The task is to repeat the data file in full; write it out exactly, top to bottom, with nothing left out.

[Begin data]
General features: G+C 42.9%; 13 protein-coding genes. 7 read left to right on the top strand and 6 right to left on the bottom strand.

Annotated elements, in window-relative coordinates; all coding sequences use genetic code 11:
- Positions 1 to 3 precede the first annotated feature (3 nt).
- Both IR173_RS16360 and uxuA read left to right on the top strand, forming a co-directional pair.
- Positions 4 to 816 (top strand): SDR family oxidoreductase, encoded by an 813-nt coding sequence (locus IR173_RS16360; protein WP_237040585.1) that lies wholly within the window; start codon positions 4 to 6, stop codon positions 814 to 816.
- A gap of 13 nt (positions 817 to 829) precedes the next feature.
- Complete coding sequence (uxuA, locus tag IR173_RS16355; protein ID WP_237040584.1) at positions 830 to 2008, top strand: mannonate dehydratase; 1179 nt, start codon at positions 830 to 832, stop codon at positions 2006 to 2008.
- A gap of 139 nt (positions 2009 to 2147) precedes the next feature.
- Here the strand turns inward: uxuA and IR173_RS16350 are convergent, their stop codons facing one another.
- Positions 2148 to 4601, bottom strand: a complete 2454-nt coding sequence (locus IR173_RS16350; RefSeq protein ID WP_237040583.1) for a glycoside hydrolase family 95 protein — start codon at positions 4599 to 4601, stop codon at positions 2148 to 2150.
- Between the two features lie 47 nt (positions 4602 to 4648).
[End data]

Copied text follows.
General features: G+C 42.9%; 13 protein-coding genes. 7 read left to right on the top strand and 6 right to left on the bottom strand.

Annotated elements, in window-relative coordinates; all coding sequences use genetic code 11:
- Positions 1 to 3 precede the first annotated feature (3 nt).
- Both IR173_RS16360 and uxuA read left to right on the top strand, forming a co-directional pair.
- Positions 4 to 816 (top strand): SDR family oxidoreductase, encoded by an 813-nt coding sequence (locus IR173_RS16360; protein WP_237040585.1) that lies wholly within the window; start codon positions 4 to 6, stop codon positions 814 to 816.
- A gap of 13 nt (positions 817 to 829) precedes the next feature.
- Complete coding sequence (uxuA, locus tag IR173_RS16355; protein ID WP_237040584.1) at positions 830 to 2008, top strand: mannonate dehydratase; 1179 nt, start codon at positions 830 to 832, stop codon at positions 2006 to 2008.
- A gap of 139 nt (positions 2009 to 2147) precedes the next feature.
- Here the strand turns inward: uxuA and IR173_RS16350 are convergent, their stop codons facing one another.
- Positions 2148 to 4601, bottom strand: a complete 2454-nt coding sequence (locus IR173_RS16350; RefSeq protein ID WP_237040583.1) for a glycoside hydrolase family 95 protein — start codon at positions 4599 to 4601, stop codon at positions 2148 to 2150.
- Between the two features lie 47 nt (positions 4602 to 4648).